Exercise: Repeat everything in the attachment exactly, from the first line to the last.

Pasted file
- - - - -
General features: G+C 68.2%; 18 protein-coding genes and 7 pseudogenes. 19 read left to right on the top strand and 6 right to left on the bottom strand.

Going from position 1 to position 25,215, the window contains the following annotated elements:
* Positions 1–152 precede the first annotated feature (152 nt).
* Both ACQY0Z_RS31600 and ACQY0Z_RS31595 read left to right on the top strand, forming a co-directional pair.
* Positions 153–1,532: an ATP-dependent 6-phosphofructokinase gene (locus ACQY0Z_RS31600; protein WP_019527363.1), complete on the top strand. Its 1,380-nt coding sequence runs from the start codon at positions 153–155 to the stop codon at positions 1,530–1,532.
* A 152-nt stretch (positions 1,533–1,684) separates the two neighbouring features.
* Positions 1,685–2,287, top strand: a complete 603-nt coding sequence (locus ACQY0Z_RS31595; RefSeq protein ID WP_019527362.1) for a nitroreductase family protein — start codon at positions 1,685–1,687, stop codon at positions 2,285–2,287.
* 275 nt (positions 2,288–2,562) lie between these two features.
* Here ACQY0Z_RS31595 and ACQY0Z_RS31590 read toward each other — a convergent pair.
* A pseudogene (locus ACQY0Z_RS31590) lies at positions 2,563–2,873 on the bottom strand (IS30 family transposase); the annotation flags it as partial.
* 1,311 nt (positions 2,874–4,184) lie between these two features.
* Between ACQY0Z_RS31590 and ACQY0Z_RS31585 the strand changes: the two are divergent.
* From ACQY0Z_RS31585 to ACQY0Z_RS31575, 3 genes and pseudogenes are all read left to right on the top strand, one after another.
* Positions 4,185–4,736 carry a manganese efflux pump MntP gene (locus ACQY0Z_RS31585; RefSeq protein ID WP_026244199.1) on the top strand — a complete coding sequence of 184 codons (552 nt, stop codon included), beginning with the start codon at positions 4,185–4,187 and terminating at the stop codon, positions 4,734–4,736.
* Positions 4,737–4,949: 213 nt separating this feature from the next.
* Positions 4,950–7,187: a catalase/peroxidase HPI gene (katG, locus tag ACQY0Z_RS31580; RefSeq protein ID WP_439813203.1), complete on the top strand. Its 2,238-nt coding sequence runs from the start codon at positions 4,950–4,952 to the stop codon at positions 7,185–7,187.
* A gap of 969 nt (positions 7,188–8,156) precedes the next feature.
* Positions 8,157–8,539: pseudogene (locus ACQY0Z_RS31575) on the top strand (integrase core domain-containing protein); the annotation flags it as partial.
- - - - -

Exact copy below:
General features: G+C 68.2%; 18 protein-coding genes and 7 pseudogenes. 19 read left to right on the top strand and 6 right to left on the bottom strand.

Going from position 1 to position 25,215, the window contains the following annotated elements:
* Positions 1–152 precede the first annotated feature (152 nt).
* Both ACQY0Z_RS31600 and ACQY0Z_RS31595 read left to right on the top strand, forming a co-directional pair.
* Positions 153–1,532: an ATP-dependent 6-phosphofructokinase gene (locus ACQY0Z_RS31600; protein WP_019527363.1), complete on the top strand. Its 1,380-nt coding sequence runs from the start codon at positions 153–155 to the stop codon at positions 1,530–1,532.
* A 152-nt stretch (positions 1,533–1,684) separates the two neighbouring features.
* Positions 1,685–2,287, top strand: a complete 603-nt coding sequence (locus ACQY0Z_RS31595; RefSeq protein ID WP_019527362.1) for a nitroreductase family protein — start codon at positions 1,685–1,687, stop codon at positions 2,285–2,287.
* 275 nt (positions 2,288–2,562) lie between these two features.
* Here ACQY0Z_RS31595 and ACQY0Z_RS31590 read toward each other — a convergent pair.
* A pseudogene (locus ACQY0Z_RS31590) lies at positions 2,563–2,873 on the bottom strand (IS30 family transposase); the annotation flags it as partial.
* 1,311 nt (positions 2,874–4,184) lie between these two features.
* Between ACQY0Z_RS31590 and ACQY0Z_RS31585 the strand changes: the two are divergent.
* From ACQY0Z_RS31585 to ACQY0Z_RS31575, 3 genes and pseudogenes are all read left to right on the top strand, one after another.
* Positions 4,185–4,736 carry a manganese efflux pump MntP gene (locus ACQY0Z_RS31585; RefSeq protein ID WP_026244199.1) on the top strand — a complete coding sequence of 184 codons (552 nt, stop codon included), beginning with the start codon at positions 4,185–4,187 and terminating at the stop codon, positions 4,734–4,736.
* Positions 4,737–4,949: 213 nt separating this feature from the next.
* Positions 4,950–7,187: a catalase/peroxidase HPI gene (katG, locus tag ACQY0Z_RS31580; RefSeq protein ID WP_439813203.1), complete on the top strand. Its 2,238-nt coding sequence runs from the start codon at positions 4,950–4,952 to the stop codon at positions 7,185–7,187.
* A gap of 969 nt (positions 7,188–8,156) precedes the next feature.
* Positions 8,157–8,539: pseudogene (locus ACQY0Z_RS31575) on the top strand (integrase core domain-containing protein); the annotation flags it as partial.